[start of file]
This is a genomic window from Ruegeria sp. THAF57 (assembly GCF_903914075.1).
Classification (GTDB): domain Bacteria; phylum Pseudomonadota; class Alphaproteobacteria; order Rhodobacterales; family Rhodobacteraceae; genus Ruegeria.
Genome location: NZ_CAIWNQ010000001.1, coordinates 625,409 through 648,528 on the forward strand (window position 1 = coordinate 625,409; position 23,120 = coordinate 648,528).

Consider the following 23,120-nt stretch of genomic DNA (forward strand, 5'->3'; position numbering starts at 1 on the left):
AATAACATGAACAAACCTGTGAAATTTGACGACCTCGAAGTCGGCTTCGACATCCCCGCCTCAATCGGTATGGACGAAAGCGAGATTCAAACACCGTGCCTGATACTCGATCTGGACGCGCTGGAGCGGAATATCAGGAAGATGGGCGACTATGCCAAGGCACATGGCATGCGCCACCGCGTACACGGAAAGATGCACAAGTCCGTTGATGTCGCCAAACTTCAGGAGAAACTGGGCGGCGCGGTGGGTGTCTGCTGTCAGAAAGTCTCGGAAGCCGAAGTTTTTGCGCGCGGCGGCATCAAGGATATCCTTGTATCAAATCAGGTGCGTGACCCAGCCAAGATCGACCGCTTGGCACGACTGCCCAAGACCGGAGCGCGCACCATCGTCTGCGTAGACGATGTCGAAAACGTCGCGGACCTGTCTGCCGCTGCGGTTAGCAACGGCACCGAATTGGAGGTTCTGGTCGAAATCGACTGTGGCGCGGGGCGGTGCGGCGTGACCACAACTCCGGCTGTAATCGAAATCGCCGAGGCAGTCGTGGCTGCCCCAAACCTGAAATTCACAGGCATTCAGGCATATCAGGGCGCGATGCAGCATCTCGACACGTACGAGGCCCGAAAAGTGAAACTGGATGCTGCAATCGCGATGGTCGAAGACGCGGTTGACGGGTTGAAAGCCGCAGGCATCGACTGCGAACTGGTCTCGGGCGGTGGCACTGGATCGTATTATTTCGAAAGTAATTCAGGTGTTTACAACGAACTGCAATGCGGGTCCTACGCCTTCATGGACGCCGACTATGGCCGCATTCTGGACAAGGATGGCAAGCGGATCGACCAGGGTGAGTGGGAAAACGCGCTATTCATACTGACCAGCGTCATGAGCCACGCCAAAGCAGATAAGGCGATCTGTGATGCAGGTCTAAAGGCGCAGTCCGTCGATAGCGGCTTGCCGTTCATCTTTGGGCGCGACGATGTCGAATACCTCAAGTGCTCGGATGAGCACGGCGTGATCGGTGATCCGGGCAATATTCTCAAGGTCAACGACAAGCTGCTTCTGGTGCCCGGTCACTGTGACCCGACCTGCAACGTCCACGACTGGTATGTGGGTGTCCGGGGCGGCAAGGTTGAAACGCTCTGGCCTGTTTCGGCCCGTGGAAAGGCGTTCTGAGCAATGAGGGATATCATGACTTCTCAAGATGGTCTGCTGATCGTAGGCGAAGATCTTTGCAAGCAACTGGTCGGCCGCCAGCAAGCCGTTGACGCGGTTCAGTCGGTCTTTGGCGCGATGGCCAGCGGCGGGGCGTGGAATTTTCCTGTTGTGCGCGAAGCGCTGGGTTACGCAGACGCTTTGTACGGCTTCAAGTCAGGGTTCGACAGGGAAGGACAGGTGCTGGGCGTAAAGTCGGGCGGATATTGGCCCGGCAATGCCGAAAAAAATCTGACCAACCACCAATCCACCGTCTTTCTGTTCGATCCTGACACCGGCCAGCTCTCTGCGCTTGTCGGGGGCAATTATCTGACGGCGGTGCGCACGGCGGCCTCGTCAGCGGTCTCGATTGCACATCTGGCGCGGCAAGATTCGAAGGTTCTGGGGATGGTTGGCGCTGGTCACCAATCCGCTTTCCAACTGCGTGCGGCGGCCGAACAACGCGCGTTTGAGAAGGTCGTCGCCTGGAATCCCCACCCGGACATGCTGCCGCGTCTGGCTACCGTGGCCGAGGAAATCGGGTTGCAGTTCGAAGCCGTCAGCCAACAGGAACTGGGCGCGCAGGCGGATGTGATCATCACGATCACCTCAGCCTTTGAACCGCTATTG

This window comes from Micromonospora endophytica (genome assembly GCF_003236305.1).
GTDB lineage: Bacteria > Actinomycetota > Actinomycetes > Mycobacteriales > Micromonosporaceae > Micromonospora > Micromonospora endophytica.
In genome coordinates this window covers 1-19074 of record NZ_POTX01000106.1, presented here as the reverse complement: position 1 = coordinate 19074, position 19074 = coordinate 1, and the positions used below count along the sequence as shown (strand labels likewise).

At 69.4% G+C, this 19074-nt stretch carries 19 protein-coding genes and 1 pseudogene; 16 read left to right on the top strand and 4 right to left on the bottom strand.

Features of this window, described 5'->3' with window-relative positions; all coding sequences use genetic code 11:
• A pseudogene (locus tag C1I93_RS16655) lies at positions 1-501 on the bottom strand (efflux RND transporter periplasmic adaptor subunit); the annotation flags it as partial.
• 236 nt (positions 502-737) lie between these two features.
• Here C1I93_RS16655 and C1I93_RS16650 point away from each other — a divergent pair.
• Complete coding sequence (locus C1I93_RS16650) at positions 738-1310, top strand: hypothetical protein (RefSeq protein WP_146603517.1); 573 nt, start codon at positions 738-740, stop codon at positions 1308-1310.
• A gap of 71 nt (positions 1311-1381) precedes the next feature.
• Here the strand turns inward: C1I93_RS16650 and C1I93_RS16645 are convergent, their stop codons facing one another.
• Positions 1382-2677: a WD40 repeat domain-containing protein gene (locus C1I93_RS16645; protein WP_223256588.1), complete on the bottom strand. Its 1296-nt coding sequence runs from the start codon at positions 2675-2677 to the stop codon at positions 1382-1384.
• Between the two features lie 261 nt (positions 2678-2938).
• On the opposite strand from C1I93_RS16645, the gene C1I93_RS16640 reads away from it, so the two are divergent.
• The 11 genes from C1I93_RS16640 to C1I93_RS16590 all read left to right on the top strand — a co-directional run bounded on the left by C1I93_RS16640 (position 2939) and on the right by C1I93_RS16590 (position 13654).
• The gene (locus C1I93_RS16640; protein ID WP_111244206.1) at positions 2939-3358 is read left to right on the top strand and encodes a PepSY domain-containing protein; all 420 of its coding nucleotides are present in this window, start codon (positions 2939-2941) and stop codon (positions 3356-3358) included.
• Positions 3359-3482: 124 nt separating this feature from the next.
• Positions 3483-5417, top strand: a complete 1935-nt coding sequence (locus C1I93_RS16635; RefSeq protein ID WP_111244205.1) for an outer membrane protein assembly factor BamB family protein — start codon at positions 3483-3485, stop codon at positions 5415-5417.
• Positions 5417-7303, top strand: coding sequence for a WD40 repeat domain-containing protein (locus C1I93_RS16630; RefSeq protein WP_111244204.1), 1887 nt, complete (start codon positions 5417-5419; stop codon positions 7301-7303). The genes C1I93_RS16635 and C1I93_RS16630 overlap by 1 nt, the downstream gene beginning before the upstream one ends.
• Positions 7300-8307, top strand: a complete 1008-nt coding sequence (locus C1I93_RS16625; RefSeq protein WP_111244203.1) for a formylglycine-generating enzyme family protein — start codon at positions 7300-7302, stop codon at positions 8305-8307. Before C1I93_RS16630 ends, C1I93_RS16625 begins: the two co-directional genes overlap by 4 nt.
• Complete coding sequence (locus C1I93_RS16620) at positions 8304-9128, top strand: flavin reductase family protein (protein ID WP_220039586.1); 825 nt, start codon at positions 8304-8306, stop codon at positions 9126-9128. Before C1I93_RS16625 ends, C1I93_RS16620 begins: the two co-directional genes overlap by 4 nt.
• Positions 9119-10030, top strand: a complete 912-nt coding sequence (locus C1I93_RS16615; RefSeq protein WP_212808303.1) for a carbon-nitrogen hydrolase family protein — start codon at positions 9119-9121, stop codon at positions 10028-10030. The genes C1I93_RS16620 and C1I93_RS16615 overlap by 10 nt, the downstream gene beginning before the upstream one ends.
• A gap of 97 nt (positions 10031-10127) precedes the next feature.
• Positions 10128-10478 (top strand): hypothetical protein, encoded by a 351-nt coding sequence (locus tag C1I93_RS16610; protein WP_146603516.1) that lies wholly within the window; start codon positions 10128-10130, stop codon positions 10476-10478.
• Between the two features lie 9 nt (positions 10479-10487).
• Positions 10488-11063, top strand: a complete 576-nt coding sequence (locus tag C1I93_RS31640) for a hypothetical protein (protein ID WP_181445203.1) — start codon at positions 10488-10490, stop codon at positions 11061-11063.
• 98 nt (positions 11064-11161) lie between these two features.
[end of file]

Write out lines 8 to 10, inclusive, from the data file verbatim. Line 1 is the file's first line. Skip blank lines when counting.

In genome coordinates this window covers 1-19074 of record NZ_POTX01000106.1, presented here as the reverse complement: position 1 = coordinate 19074, position 19074 = coordinate 1, and the positions used below count along the sequence as shown (strand labels likewise).

At 69.4% G+C, this 19074-nt stretch carries 19 protein-coding genes and 1 pseudogene; 16 read left to right on the top strand and 4 right to left on the bottom strand.

Features of this window, described 5'->3' with window-relative positions; all coding sequences use genetic code 11: